The UK’s suicide rate has risen for the first time in five years, with men still three times more likely than women to take their own lives.
The country saw its first increase since 2013, with 6,507 suicides recorded in 2018 compared to the year before when 5,821 people took their own lives, a rise of 11.8 per cent.
There were 17.2 male deaths per 100,000, with three-quarters of all suicides being by males, a proportion the Office for National Statistics said had been the case since the mid-1990s.
As well as the general disproportionate rate of male suicides over female, the ONS noted a “significant increase” in the suicide rate of males aged 10 to 24 and men aged over 75.
— Office for National Statistics (@ONS) September 3, 2019
The age range with the highest suicide rate was 45 to 49 for both men and women; however, male suicides were, as per the broad average, three times that of women in that age bracket at 27.1 male suicides versus 9.2 female suicides per 100,000.
While there had been a noted increase in male suicides, female suicides have remained consistent at 5.4 per 100,000 for the past decade. However, the statistics agency did find that the suicide rate amongst women aged under 25 grew to its highest recorded level, increasing 83 per cent since 2012.
Nick Stripe, Head of Health Analysis and Life Events at the ONS, said of the statistics: “We saw a significant increase in the rate of deaths registered as suicide last year which has changed a trend of continuous decline since 2013.
“While the exact reasons for this are unknown, the latest data show that this was largely driven by an increase among men who have continued to be most at risk of dying by suicide.
“In recent years, there have also been increases in the rate among young adults, with females under 25 reaching the highest rate on record for their age group.”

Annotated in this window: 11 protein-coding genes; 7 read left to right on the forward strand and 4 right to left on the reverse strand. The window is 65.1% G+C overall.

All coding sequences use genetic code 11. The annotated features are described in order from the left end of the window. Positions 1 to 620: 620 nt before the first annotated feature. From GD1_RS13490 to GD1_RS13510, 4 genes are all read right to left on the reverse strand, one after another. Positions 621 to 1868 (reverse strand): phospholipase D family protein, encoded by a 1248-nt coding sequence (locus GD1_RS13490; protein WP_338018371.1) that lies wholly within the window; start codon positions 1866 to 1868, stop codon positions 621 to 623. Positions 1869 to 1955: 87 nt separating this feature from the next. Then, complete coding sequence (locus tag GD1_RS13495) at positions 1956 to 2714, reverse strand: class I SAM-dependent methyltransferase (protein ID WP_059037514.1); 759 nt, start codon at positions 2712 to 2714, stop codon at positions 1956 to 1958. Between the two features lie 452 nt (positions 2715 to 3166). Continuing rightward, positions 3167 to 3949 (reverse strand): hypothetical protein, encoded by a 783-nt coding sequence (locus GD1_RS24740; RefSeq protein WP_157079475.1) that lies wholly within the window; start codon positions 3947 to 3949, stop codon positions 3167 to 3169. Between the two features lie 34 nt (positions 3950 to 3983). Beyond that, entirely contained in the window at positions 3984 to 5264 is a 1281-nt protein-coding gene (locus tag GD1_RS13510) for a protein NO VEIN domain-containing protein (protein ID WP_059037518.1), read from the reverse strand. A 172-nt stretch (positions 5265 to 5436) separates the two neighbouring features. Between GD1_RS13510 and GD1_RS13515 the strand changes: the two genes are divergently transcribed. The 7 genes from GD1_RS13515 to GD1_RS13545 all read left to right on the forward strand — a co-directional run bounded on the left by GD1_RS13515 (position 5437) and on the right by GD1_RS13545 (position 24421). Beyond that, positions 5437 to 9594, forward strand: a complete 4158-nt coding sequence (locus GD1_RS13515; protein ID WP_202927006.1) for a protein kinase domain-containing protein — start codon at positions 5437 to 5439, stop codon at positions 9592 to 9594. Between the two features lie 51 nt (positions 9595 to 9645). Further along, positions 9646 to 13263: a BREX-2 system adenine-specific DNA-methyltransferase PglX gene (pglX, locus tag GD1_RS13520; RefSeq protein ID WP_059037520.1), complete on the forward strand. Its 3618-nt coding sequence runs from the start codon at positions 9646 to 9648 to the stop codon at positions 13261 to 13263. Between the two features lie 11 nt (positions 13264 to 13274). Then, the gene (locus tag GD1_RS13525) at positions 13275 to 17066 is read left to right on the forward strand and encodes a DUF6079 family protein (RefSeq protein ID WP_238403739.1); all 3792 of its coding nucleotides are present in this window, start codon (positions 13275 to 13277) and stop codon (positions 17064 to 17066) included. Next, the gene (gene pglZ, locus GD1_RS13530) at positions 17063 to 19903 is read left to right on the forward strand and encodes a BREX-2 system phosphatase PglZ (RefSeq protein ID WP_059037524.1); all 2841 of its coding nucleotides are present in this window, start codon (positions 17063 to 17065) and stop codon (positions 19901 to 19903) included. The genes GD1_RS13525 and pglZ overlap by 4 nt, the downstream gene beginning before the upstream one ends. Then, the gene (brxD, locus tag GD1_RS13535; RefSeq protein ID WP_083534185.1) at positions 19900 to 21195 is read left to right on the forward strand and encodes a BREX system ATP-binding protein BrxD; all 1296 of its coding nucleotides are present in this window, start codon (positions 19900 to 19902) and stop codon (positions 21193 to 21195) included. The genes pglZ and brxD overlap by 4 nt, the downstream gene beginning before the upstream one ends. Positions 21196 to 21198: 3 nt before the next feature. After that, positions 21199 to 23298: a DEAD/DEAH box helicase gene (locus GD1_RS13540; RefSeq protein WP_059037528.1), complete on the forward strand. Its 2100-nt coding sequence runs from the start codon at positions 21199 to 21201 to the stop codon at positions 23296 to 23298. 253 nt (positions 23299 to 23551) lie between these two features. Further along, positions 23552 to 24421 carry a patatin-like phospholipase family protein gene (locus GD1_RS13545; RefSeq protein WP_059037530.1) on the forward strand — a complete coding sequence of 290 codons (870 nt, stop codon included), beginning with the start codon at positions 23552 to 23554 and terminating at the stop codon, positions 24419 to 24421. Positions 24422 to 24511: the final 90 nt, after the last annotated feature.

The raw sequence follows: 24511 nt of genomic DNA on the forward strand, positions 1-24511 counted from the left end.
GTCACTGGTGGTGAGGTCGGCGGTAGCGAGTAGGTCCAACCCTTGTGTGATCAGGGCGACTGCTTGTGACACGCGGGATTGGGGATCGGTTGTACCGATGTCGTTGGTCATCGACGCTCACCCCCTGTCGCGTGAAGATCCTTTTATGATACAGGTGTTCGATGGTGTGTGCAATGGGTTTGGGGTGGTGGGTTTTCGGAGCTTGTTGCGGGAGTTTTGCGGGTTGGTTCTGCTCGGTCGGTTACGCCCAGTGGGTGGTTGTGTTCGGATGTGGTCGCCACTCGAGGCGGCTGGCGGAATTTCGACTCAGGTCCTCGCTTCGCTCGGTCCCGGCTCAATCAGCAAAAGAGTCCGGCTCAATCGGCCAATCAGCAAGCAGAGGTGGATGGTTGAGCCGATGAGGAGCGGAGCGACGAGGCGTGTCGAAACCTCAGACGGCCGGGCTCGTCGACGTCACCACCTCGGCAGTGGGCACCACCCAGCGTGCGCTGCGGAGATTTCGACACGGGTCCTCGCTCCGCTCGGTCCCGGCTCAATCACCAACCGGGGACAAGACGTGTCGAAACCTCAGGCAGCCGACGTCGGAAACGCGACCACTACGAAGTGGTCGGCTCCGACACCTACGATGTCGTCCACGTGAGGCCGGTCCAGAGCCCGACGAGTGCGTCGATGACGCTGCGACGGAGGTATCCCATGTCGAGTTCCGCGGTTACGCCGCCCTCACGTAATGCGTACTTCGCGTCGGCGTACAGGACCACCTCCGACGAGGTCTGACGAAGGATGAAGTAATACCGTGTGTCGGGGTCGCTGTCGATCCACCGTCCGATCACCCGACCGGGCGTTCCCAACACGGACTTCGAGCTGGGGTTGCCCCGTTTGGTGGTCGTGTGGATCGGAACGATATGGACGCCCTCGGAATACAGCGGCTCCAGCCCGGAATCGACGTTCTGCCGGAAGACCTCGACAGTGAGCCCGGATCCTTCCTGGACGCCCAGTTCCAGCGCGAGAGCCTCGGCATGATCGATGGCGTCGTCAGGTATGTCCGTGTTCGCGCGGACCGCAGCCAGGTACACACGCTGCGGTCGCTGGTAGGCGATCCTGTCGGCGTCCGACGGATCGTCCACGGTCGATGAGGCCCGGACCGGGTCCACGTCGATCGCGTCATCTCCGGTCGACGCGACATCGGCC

Males are still three times more likely to take their own lives than females, and middle-aged men are still at the highest risk of suicide. Suicide in young people has also increased, which is concerning. We must continue to monitor these trends and understand why this is. pic.twitter.com/8ikuUBwdx9
— Samaritans (@samaritans) September 3, 2019
The reported “increases in the rate among young adults” follows other studies that have shown a general decline in the sense of happiness and life-worth amongst the young. Breitbart London reported in August that a poll conducted by Yakult found that 89 per cent of 16- to 29-year-olds in the UK believe that their lives have no purpose or meaning.
Another study by the Children’s Society published later that same month found that childhood happiness had fallen to its lowest level in a decade, with the charity saying that children were becoming increasingly unhappy with their friendships, a fundamental building block in communal relationships. A report released this week revealed that almost one-in-five bullied children have contemplated suicide.
It is not just the young who are experiencing increasing negativity about the state of their existence, with a 2017 survey revealing that three-quarters of older people feel lonely, prompting the British government to appoint a so-called Minister for Loneliness to direct state-funded programmes in an attempt to correct the care deficit in 21st-century British society.
Sign of the Times: UK Govt Appoints ‘Minister for Loneliness’ https://t.co/eQ7rzDuBH3
— Breitbart London (@BreitbartLondon) January 17, 2018
If you or someone you know is going through a tough time, call the Samaritans on 116 123 (freephone).